Music Reviews


Pianist Orrin Evans came up in Philadelphia, absorbing lessons from local keyboard heroes like Shirley Scott and Trudy Pitts. Evans has played with Bobby Watson, the Mingus Big Band and the group Tar Baby. He leads the Captain Black big band and has recorded with various small groups. Jazz critic Kevin Whitehead says Evans' new trio record make a perfect introduction.


KEVIN WHITEHEAD, BYLINE: Orrin Evans on Ornette Coleman's "Blues Connotation," where drummer Donald Edwards and bassist Eric Revis set a New Orleans second-line groove tinged with vintage hip-hop. A beat like that is catnip to pianist, and Evans gets right down and rolls in it. He quotes from Monk and Miles tunes in his solo, keeping the mood light.


WHITEHEAD: Orrin Evans' new album is called "...It was beauty." Folks who love Brad Mehldau's gem-like ballads and lucidly developed solos will find a lot to like here. Evans can be a heavy hitter at the keyboard, but this time out, he reins himself in a bit. His latest version of Hoagy Carmichael's "Rockin' Chair" is so achingly slow, it takes the trio three and a half minutes just to play the melody. They treat it with extraordinary tenderness, as if afraid the fabric will tear.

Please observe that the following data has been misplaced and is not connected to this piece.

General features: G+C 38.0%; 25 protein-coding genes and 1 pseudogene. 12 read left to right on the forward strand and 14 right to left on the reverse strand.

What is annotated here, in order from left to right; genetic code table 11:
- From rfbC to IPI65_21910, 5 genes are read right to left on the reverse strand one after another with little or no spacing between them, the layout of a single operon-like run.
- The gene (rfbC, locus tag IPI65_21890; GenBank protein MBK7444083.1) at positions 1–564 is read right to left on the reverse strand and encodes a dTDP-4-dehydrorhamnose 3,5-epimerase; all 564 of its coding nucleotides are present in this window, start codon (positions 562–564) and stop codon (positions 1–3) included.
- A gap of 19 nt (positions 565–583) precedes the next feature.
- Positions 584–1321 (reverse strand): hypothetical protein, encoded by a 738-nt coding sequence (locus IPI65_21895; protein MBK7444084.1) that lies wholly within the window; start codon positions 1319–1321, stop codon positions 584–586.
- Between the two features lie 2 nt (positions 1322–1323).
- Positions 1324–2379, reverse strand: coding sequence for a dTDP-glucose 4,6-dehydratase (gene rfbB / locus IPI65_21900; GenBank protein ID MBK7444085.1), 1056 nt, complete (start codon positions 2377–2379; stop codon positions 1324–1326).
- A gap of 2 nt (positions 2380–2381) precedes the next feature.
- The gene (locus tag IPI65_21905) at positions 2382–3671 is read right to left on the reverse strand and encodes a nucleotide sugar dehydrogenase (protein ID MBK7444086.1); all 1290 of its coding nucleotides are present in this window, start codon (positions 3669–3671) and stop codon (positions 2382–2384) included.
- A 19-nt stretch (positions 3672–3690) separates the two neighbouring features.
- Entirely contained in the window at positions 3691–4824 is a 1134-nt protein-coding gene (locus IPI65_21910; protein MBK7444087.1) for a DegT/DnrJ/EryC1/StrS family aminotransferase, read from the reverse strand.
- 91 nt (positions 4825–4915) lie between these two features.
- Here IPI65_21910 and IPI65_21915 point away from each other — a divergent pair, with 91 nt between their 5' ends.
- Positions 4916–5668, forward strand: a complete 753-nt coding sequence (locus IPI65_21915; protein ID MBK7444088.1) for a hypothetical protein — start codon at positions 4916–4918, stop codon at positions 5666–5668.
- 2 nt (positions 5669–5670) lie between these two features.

WHITEHEAD: Evans isn't always so delicate. At heart, he's a diehard Philly swinger with a roving, playful side. At the end of his tune "Dorm Life," he massages a two-note piano lick, expands it into a three-note nod to Leonard Bernstein's "Maria" over a fat swing groove, then works his way back to the original figure.


WHITEHEAD: The bass player in that one is Luques Curtis. On the album "...It was beauty," Orrin Evans tweaks his trio, swapping out bassist Eric Revis a couple of times, as if guests were sitting in during a nightclub set. Two pieces have two bassists, a tricky combination that Revis and Ben Wolfe keep under control. The four musicians treat that ensemble like an interlocking drum choir. Everything is a percussion instrument.


WHITEHEAD: Orrin Evans came in for some rash criticism last year when he declared he'd rather not call his music jazz, preferring the broader term Black American Music. One reason he gave: hoping to see more people in his audiences who look like him. In keeping with that big-tent aesthetic, Evans closes his album with a luminous take on Andre Crouch's hymn "My Tribute." It was a favorite of the pianist's mom. In Orrin Evans' neighborhood, the church, the nightclub and the corner all share the same block.


DAVIES: Kevin Whitehead writes for Point of Departure, DownBeat, and eMusic and is the author of "Why Jazz?" He reviewed "...It was Beauty" by Orrin Evans.

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